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Mark Weisbrot, of CEPR, argues that the Organization of American States is not a true multilateral body because the US largely controls it, often against the interests of individual member states

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SHARMINI PERIES: It’s the Real News Network. I’m Sharmini Peries, coming to you from Baltimore. Violent protests are entering their second month in Venezuela. Opposition protestors appeared to be encouraged as they gained plenty of international attention for their calls to oust the government of President Nicolas Maduro, who was elected for a six-year term in 2013. A few weeks ago, the protests and street fights between police and the opposition protestors gave a new fuel to the efforts of the OAS Secretary General, Luis Almagro, to suspend Venezuela from the OAS for having violated the group’s democratic charter. Venezuela responded last week by announcing it would leave the OAS completely. Venezuela’s foreign minister said the exit procedures have begun and it would take 24 months to complete, in accordance with the OAS rules. But what does this move mean for Venezuela? We’re going to explore that with our guest, Mark Weisbrot. Mark is the co-director of the Center for Economic and Policy Research, and the author of the book Failed: What Experts Got Wrong About the Global Economy. He’s also recently written a article in the Huffington Post titled Venezuela and the OAS: The Logic of Withdrawal. Thanks for joining us, Mark. MARK WEISBROT: Thanks, Sharmini. Thanks for having me. SHARMINI PERIES: Mark, many international analysts are portraying Venezuela’s decision to leave the OAS as an effort to escape punishment for violating OAS’ democratic charter. In your article for the Huffington Post, though, you argue that Venezuela’s decision to leave the OAS is not unjustified. What makes you say this? MARK WEISBROT: I think any government could leave the OAS and it wouldn’t be a bad thing because they’re not, under the current leadership especially, but really for a long time, they’re not really a neutral party or a real multi-lateral organization in the sense that the United States has overwhelming control, and especially under this secretary general, Luis Almagro, and especially with regard to Venezuela, though there’s been other cases. For example, in Haiti in 2004, the OAS made a major contribution to the coup in that country, where the US and Canada and France had cut off all international aid for four years prior and used it, as Paul Farmer testified … He was Clinton’s deputy special envoy for the UN for Haiti. He testified to Congress that the US was trying to get rid of that government and that’s why they cut off all the aid to that country. They couldn’t have done it without the OAS because the OAS observed the 2000 elections in Haiti and then they originally said they were fine, and then when the US decided to get rid of the government, then they said that they were no good. That was used to de-legitimize the government and get rid of it. Then the OAS also contributed in 2011 in Haiti. There was a special commission, a verification mission of the OAS that’s supposedly technical, that went down there and actually overturned the results of the first round of the Haitian election so that the candidate who would go into the second round was the one that the United States and its allies wanted. They did that without a recount or without even a statistical analysis. They’ve done so many things in Honduras as well. Hillary Clinton was Secretary of State during the 2009 military coup in Honduras, and she was able to manipulate the OAS and block them from taking the position that the majority wanted, which was that you couldn’t recognize the November, 2009 elections there under the dictatorship unless the elected president, the democratic elected president was allowed to return. She actually admitted this in her book, her 2014 book, Hard Choices. Those are just a few examples of how the OAS is not really a pro-democracy organization as you see in the headlines in the New York Times, but it actually can intervene on the opposite side to actually destroy democracy and to help overthrow governments that the United States wants to get rid of. Now, in Venezuela in 2015, there were parliamentary elections, or national assembly election, and the current head of the OAS, Luis Almagro, had a really huge international campaign to de-legitimize those elections, to say that unless the OAS was there to observe them, they wouldn’t be any good. He turned out to be completely wrong. The opposition won the elections with 56% of the vote and got a two-thirds majority in the assembly from that election, and the election went off without any flaws at all. This is who … And he’s been campaigning to get rid of this government ever since. All that is not to say that there are no problems with the rule of law or other problems in Venezuela. The OAS has nothing to do, no constructive role to play at this moment. In fact, it’s going to make things a lot worse if it’s allowed to intervene in this way because it’s being used by the United States and its allies, once again, to de-legitimize an elected government and to get rid of it. This comes at a time when the country really needs dialogue. They need to resolve this through negotiations, otherwise it’s going to get more violent. SHARMINI PERIES: Mark, now Venezuela has alternatives. There is the Community of Latin American and Caribbean State, CLACS that was created in the aftermath of 2009 coup against the Honduran president at the time. CLACS is an alternative body to OAS in terms of a community of Latin American countries. Tell us more about that. MARK WEISBROT: The Latin American governments created the CLACS, the Community for Latin American and Caribbean nations, which includes everybody that’s in the OAS except the US and Canada. It was after the Hillary Clinton manipulated the OAS in the aftermath of the 2009 military coup in Honduras. That’s when they decided they needed another organization. With all that background, you can see it’s not really that strange for Venezuela to leave the OAS. In fact in hindsight, you could probably say that it would’ve been better if all the left governments, when they created the CLACS, had just left the OAS a few years ago, and then you wouldn’t have this particular problem. SHARMINI PERIES: Right. Now, what about the timing of all of this, Mark? As you just outlined, there were plenty of opportunities that Venezuela has had and good reason to leave the OAS in the past, but at this moment, they don’t really have the political support from member organizations at the OAS. It would’ve been great if they could’ve organized an exodus with other members to make a political point, but that is not the case. International opinion and in the OAS, as you have just indicated, the support isn’t there for Venezuela in the same way it had had in the past. So what about the timing of all of this? MARK WEISBROT: Yeah. It’s hard to say whether their withdrawal will help or not. It probably will hurt them because all the media will spin it as them leaving in order to avoid the democratic judgment of their peers as the media’s in kind of full-regime-change mode right now, and they don’t even try to give another side to the story. On a daily basis it’s just all about, “This government is horrible and we should get rid of it.” I don’t think it’ll really help them most likely, but at this point, it won’t make that much difference. Also they give notice and they’re still subject to the OAS’ investigations or procedures for another two years, so the OAS will continue to do what it’s going to do anyway. SHARMINI PERIES: Turning to US policy towards Venezuela, the US Senate is considering a new bill sponsored by both republicans and the democrats to impose a new set of sanctions of Venezuela and to provide more funding to opposition groups. What effect do you think this will have in the situation in Venezuela? MARK WEISBROT: All of these things are designed to try and help topple the government. The sanctions that President Obama put twice on Venezuela, they weren’t particularly that important economically but they did send a signal. I mean, he declared Venezuela twice to be an unusual and extraordinary threat to the national security of the United States. Now, everybody knows what happens to countries who get that designation. There was Nicaragua in the ’80s. There was Iraq. They generally get … They’re a target of the United States, so that puts a big damper on anybody who wants to lend to Venezuela. Now, you could say, “Well, people wouldn’t lend because the economy’s a wreck,” but that isn’t really true. Foreign investors have been loaning money to Venezuela throughout this recession and before, and the ones who did made a lot of money because Venezuela has not defaulted on any of its bonds, for any of its foreign dollar denominated bonds for the whole time that the Chavezes have been in power. What they’re trying to do is just try and hurt the economy more, which of course will make people there suffer more, but they don’t really care about that. The idea is to hasten the overthrow of a government from their point of view. SHARMINI PERIES: Right. Mark, as you acknowledged, Venezuela is tackling a number of problems at this point in their political existence, in the sense of economic crisis, dropping oil prices, shortages of food, and now violence on the street. What ways could the OAS be helping if it wasn’t so politically motivated for regime change? MARK WEISBROT: Yeah, that’s a very good question. They could do what the Vatican did last year. The Vatican offered and did in fact mediate, and the OAS could play a constructive role if it weren’t so dominated by Washington, which provides the majority of its budget, by the way. That’s one of the ways in which it influences when it’s more borderline issues. Yeah, they could actually play a role as to mediate between the opposition and the government. Again, I want to emphasize how important that is, because the US, like they did in Syria, for example, they thought that everybody’s going to just get together against the government and this guy will be out of here and we’ll have somebody we like. That’s how they look at it and that’s how they see Venezuela, but it isn’t really the whole people against the government. In fact, you had other people on the show who are on the ground, and they can tell you that the vast majority, as in 2013 and ’14, of people on the streets are not the people who are being hurt the most by the economic crisis, they’re actually from the middle to upper classes. There’s some exceptions at this time, but it’s very little. It isn’t really … The whole picture you’re getting from the media is really distorted. There’s still a base. The last poll from Data Analysis, which is the most reliable anti-government poster, showed Madura with 24%. Now, you might think, “Well, that’s pretty bad.” That’s his approval rating. There’s probably more people than that who think he’s doing a bad job but still don’t want the opposition. That’s much more of the base. I mean, Brazil, the latest poll shows the president with 4% approval, and you have numbers in the teens in Mexico and Columbia. There is a base there, and it includes the military, but a sizeable part of the population that as bad as things are there, they still see the opposition as a bigger threat, in the sense that if the opposition comes to power through a coup, that they feel that they could suffer more than they would going forward under this government and perhaps a government that comes next. That’s why it’s so important to have a negotiated solution, but again, the so-called international community is pushing for regime change. SHARMINI PERIES: Mark, and yet the support for the government was indicative in the May Day demonstration, so celebrations that was held on International Workers Day, which was the largest I saw anywhere around the world. MARK WEISBROT: Yes. It is interesting. I think if most of the journalists who were covering this were interested in trying to explain events, that would be one of the things they’d want to explain, how do you have that kind of support when there’s 400% inflation and the economy GPD fell by 17% last year and there’s shortages of food and medicine. I think again, it’s because they don’t see the opposition as representing them and necessarily going to make things better. Also, they had 10 years, a whole decade, where living standards for the majority really did improve enormously. You didn’t hear much about it here, but it was really true in terms of any indicators you want to look at, poverty, income growth, access to healthcare and education. Obviously these people are thinking, “Well, if circumstances change things might get better.” That’s not going to go on forever, of course, but that’s where it stands now. It is still a polarized country politically. SHARMINI PERIES: All right, Mark. I thank you so much for joining us today. MARK WEISBROT: Thank you. SHARMINI PERIES: Thank you for joining us here on the Real News Network. —————————————-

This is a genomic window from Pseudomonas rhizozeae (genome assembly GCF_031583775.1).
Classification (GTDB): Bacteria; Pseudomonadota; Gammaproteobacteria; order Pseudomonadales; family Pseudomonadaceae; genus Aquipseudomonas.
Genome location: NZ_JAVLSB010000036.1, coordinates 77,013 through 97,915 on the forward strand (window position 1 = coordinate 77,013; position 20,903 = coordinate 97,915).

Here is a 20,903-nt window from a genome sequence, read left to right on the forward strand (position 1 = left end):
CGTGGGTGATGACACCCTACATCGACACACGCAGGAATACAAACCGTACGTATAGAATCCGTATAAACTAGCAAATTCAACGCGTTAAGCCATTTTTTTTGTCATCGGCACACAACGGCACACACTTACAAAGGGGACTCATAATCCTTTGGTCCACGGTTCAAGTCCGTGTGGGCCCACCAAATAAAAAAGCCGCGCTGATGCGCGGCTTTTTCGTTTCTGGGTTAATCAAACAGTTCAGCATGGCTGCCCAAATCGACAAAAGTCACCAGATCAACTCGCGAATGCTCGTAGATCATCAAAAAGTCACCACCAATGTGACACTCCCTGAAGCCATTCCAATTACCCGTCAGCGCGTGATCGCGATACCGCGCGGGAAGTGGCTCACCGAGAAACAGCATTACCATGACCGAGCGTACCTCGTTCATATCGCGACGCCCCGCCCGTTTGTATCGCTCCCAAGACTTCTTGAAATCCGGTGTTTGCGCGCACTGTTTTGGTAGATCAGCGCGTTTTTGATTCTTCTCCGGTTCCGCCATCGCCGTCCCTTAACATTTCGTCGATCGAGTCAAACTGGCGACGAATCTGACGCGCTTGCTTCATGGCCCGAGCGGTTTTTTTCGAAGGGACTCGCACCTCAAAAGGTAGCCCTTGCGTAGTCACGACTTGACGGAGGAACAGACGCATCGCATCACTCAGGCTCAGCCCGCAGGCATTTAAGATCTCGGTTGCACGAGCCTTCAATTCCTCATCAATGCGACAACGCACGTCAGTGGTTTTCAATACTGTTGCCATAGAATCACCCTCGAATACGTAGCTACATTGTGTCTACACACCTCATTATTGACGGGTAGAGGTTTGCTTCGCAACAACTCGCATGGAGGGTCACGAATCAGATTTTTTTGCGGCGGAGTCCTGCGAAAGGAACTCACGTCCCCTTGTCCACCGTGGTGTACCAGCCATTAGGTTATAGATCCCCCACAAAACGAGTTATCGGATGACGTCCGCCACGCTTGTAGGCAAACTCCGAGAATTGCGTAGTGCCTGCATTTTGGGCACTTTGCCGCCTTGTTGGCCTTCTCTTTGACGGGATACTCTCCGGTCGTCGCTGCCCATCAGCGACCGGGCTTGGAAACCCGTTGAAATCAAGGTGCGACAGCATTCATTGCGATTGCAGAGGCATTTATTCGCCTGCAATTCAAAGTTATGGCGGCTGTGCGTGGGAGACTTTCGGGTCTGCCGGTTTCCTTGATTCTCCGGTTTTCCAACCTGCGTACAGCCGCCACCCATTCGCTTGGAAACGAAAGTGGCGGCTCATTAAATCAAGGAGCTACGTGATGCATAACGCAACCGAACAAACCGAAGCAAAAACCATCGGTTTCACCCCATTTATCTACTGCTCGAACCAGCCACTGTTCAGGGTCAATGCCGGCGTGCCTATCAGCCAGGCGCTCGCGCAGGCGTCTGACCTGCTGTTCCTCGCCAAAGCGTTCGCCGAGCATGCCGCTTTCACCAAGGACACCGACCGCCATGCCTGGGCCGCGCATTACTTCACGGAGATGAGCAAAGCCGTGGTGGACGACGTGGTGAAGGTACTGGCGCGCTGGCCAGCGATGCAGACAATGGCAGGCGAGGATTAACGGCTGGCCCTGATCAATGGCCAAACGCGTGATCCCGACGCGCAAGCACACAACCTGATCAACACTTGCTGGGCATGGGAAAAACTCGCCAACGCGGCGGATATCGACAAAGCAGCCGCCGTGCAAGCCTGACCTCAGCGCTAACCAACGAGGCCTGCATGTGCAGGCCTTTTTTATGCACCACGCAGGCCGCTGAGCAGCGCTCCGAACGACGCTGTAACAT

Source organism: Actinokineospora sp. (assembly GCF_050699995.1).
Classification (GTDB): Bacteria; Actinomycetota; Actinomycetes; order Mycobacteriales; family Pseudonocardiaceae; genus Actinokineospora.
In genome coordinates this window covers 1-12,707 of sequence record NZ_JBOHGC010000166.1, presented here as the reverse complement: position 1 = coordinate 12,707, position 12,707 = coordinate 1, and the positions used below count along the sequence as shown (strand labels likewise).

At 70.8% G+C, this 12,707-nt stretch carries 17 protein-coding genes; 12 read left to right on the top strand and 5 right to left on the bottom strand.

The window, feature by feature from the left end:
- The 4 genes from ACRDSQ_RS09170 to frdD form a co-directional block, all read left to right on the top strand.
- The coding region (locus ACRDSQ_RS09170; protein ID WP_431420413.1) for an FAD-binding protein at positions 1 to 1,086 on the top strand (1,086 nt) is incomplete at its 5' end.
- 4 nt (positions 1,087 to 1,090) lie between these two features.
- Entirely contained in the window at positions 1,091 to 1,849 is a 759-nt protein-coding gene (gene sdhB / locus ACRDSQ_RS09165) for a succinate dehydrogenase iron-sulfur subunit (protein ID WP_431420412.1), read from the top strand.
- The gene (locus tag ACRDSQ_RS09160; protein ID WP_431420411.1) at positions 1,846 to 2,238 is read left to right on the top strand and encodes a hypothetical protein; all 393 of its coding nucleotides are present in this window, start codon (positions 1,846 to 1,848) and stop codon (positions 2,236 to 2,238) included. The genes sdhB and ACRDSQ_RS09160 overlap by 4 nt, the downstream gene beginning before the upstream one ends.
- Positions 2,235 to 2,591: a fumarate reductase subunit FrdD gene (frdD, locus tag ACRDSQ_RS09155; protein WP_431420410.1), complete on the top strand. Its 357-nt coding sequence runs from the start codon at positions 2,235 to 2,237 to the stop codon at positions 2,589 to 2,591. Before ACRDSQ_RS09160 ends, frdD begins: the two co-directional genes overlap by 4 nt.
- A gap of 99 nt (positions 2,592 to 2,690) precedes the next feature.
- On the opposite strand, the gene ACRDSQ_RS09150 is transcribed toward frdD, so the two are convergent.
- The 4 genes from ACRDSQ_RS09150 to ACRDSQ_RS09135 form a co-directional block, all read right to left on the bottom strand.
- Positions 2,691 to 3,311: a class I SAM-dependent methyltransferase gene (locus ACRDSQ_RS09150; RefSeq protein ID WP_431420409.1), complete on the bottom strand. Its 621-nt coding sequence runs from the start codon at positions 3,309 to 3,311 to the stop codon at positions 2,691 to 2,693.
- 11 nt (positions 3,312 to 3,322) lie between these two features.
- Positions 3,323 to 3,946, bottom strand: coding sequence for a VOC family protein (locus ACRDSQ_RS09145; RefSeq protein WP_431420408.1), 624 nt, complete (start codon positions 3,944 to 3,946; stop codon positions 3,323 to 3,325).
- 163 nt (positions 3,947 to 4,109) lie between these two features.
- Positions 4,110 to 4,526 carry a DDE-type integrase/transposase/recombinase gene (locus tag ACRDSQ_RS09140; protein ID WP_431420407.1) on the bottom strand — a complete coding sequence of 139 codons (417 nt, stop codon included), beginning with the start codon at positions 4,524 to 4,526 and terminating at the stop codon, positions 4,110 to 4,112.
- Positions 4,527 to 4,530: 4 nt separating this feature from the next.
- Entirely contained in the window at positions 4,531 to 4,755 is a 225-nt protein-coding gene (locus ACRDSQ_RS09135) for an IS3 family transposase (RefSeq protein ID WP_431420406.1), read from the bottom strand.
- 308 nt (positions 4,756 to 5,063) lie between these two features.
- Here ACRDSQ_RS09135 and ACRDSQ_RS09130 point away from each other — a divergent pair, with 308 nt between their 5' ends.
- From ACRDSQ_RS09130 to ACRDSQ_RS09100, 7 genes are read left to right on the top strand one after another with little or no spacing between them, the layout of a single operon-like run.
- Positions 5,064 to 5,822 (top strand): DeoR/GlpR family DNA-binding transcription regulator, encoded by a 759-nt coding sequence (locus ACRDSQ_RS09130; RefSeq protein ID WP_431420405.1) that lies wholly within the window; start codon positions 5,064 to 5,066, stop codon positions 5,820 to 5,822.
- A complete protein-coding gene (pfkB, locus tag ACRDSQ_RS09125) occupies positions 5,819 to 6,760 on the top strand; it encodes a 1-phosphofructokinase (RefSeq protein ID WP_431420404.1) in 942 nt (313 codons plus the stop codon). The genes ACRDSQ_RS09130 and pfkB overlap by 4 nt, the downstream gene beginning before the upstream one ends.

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Mark Weisbrot is Co-Director of the Center for Economic and Policy Research in Washington, D.C. He is also the author of “Failed: What the ‘Experts’ Got Wrong About the Global Economy” (2015, Oxford University Press).